Why I Teach: Kim Johnson
Great nurses have mastered extensive scientific knowledge and clinical skills. They are also fierce advocates for their patients and bring a healthy dose of compassion to their work.
The best nurses also cultivate something essential – something that helps patients and their loved ones hold onto hope or find peace in times of uncertainty and fear.
That special something? According to Alverno assistant nursing professor Kim Johnson, MSN, RN, MHR, it’s trustworthiness.
“I’ve had the very real experience of putting on the call light at my father’s bedside and having one of my former students coming into answer it. I would think ‘oh good, I can trust them,’” Johnson recalls. “I wouldn’t put anybody out there that I wouldn’t think that about, because it’s not fair that everybody shouldn’t feel the same way about their nurses.”
At the start of her college career, Johnson originally was drawn to physical therapy but quickly realized nursing was a better fit. She joined the U.S. Navy after graduation and was stationed overseas twice, once in Okinawa, Japan, and once in Naples, Italy, working as a nurse at base hospitals. She then joined the reserves, during which time she earned her nursing master’s degree. It was through a fellow reservist that she started teaching at Alverno.“A big part of what you do as a nurse in the military is teaching the corpsmen, and I enjoyed that,” she says. Joining the Alverno faculty allowed her to officially embrace that teaching role.
Johnson spent several years teaching Alverno nursing students full time, then returned to bedside nursing before joining the faculty of the Columbia College of Nursing (CCON). When Alverno absorbed CCON in summer 2020, she returned, taking the office right next door to her old one.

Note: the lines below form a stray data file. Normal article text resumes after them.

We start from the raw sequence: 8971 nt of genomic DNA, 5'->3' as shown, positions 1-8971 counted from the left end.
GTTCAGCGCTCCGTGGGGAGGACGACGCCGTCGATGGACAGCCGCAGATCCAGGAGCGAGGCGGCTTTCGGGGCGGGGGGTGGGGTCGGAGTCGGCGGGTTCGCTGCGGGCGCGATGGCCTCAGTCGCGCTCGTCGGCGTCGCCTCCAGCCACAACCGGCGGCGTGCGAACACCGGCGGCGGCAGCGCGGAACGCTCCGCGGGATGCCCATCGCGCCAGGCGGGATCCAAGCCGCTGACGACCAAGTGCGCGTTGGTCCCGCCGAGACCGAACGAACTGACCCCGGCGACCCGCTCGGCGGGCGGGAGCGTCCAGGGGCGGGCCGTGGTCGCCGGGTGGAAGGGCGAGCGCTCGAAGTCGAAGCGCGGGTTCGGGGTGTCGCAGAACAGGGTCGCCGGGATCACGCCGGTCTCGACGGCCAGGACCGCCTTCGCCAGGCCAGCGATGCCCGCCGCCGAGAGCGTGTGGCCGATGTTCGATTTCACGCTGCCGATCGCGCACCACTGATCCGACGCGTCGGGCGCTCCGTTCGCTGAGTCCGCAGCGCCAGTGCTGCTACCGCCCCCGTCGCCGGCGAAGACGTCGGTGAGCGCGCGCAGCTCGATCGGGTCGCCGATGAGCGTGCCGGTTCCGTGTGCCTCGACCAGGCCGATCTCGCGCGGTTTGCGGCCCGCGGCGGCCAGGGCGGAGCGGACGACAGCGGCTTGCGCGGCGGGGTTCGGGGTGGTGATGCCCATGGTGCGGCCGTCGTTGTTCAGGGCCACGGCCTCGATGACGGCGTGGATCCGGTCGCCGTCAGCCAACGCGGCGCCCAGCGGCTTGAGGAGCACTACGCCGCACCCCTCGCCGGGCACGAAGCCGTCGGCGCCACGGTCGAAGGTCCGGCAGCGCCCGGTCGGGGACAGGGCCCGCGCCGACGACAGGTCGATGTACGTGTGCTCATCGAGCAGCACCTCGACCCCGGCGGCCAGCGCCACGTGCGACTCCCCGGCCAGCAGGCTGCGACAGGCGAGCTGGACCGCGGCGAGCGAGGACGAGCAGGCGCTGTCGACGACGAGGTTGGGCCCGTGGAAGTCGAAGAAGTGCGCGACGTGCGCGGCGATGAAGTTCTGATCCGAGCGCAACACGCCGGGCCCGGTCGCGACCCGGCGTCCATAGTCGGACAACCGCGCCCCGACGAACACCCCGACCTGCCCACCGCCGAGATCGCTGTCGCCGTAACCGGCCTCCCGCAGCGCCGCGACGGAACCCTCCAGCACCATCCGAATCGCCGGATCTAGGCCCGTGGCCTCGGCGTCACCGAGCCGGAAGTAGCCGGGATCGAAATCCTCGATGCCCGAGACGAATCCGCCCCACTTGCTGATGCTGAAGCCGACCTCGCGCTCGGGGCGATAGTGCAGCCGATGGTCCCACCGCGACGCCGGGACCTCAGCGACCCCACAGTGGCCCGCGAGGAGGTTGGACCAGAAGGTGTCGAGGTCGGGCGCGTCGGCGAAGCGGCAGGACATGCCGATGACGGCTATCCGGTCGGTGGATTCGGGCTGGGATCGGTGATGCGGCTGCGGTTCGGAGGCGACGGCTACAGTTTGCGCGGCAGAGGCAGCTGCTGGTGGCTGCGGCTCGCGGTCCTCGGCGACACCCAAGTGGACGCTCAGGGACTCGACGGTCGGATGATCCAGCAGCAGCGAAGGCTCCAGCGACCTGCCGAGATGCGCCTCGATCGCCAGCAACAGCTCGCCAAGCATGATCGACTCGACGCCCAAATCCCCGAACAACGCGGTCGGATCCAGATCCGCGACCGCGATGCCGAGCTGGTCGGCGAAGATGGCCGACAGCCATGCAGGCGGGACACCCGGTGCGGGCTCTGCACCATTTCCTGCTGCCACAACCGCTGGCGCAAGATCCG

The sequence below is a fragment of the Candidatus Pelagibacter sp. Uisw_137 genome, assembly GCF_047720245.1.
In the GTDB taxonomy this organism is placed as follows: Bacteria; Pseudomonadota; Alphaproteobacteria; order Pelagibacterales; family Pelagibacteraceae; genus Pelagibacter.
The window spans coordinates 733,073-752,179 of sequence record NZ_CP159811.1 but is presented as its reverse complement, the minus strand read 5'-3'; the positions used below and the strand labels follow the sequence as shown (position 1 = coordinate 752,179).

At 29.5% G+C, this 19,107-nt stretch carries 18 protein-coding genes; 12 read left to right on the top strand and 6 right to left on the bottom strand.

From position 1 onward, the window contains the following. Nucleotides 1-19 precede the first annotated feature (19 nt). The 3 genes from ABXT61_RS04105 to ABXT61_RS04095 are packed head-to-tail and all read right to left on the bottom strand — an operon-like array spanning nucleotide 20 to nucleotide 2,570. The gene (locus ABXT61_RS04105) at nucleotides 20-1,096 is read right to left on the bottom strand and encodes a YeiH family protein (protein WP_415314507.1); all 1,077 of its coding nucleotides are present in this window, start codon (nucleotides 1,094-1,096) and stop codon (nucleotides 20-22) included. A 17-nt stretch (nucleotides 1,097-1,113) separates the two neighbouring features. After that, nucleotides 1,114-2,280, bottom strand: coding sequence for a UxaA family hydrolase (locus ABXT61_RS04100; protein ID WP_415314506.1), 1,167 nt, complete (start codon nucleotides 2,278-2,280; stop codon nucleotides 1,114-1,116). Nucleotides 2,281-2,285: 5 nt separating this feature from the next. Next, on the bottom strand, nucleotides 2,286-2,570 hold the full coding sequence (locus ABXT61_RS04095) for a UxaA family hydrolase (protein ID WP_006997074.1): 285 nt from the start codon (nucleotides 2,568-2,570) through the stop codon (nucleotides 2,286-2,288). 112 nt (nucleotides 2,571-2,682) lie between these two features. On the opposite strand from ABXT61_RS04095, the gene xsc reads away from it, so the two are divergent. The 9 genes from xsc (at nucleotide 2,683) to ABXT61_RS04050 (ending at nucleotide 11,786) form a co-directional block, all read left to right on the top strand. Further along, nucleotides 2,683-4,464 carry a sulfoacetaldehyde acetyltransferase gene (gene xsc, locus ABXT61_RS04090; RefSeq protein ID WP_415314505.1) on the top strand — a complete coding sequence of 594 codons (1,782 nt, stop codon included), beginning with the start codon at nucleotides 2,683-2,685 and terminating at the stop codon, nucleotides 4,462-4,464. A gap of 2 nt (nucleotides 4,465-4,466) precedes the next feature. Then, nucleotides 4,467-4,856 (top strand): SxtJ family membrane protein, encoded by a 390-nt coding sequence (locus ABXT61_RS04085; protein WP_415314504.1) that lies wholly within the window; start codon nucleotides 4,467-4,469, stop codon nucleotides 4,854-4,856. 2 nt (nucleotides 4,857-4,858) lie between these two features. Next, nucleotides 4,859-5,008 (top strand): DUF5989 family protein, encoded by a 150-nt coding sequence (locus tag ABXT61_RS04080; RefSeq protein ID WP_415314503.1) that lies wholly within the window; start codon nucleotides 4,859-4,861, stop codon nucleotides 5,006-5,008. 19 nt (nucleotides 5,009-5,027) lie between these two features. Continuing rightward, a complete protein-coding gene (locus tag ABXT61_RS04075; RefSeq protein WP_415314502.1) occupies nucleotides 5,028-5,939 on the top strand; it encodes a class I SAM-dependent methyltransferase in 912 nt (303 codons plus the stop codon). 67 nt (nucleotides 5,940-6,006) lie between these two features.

“Alverno was the best fit for us,” she says. “Everybody’s been very welcoming and friendly, and we’re all looking forward to when all of Alverno is back on campus.”
Why do you teach?
In all honesty, I just enjoy it. It’s very rewarding seeing students grow. I have a photo of an old clinical group on my shelf. Three of the five of them are nurse practitioners now. Seeing them grow and thrive and in some ways, surpass me, is exciting.
What do you enjoy most about teaching nursing?
I like to see the impact that the students have on their patients. I really enjoy it when I can tell they’re putting it all together, and they realize the impact they have on their patients.
One time, I was watching a student who was kneeling next to a patient. The patient was sitting in a chair, holding the student’s hand. The student realized that while the patient was physically sick, what was more of an immediate issue was her spirit. She realized that the appropriate intervention was to get the chaplain involved. Nobody had paid attention to how scared the patient was and how it was her spirit that was hurting.
Another time, a patient started to deteriorate. Everybody’s in the room and is trying to physically take care of her and rush her to treatment. My student – an Alverno student – broke away from me. She walked up to the patient, sat on the bed, grabbed her hand and said, ‘You’re really scared, aren’t you?’ And the patient started crying and said, ‘I don’t know what’s going on.’ The student sat there and explained, in plain English, what was happening. It had a tremendous impact.
What’s unique about an Alverno nursing education?
Definitely the 8 Abilities. The students seem to be more confident. Physicians notice it too. I’ve had physicians say they notice something different about the Alverno graduates, and they can’t quite put their finger on it.
What do you want students to have gained when they leave your classroom?
Confidence in themselves. I’ve found that if somebody doesn’t do well on a specific assessment, it tends to drive down the self-confidence. But when I look at the various ways to evaluate them, they’re still all doing well. Just because you don’t do as well in one particular area, don’t lose confidence, and don’t think that you’re not skilled.
CCON was very good at that as well. At both schools, we definitely put the student first.
What does it mean to teach future nurses during a pandemic?
They’re adapting to it so well. I’m impressed that so many of them say: ‘This is what we signed up for.’ I tell them: ‘No, this is not what you signed up for. This is very different.’ It shows that people who are in this profession are here because they want to be. Right now, no amount of money in the world is going to be a reason to do this. If you are doing this right now, it is because you know you have a calling to this work.